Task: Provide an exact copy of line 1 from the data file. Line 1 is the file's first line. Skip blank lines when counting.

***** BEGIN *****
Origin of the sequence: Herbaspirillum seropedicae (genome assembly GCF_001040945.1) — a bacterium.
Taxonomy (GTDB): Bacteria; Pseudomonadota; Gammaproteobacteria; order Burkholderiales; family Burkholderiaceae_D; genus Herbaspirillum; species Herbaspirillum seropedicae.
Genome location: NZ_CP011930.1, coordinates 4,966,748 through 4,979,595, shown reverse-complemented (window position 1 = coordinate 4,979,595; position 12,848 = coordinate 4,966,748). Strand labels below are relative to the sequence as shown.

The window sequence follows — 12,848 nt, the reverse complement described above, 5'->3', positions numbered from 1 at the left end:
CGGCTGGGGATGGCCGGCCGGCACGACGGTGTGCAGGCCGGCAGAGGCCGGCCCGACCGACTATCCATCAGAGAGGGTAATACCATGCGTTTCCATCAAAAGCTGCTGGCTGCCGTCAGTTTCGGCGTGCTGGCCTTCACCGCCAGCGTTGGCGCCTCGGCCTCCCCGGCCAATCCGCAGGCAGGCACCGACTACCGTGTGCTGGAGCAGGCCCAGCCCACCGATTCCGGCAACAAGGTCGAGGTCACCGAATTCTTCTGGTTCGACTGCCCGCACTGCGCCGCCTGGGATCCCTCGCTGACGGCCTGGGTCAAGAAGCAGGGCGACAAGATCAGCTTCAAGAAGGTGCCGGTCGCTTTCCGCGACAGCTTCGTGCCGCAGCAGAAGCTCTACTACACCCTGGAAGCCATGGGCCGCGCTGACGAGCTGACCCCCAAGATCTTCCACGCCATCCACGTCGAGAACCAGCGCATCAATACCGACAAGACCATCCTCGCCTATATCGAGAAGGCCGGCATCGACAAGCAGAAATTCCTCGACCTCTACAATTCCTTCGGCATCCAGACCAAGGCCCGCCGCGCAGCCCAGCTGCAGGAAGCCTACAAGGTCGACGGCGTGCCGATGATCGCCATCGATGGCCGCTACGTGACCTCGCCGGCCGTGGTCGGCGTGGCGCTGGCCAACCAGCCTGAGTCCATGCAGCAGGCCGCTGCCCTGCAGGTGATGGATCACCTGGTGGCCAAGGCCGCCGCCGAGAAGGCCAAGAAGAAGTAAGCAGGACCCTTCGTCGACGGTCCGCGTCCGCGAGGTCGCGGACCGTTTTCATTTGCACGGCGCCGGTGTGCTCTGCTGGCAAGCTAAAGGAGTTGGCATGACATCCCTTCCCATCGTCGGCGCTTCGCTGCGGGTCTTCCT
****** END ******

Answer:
Origin of the sequence: Herbaspirillum seropedicae (genome assembly GCF_001040945.1) — a bacterium.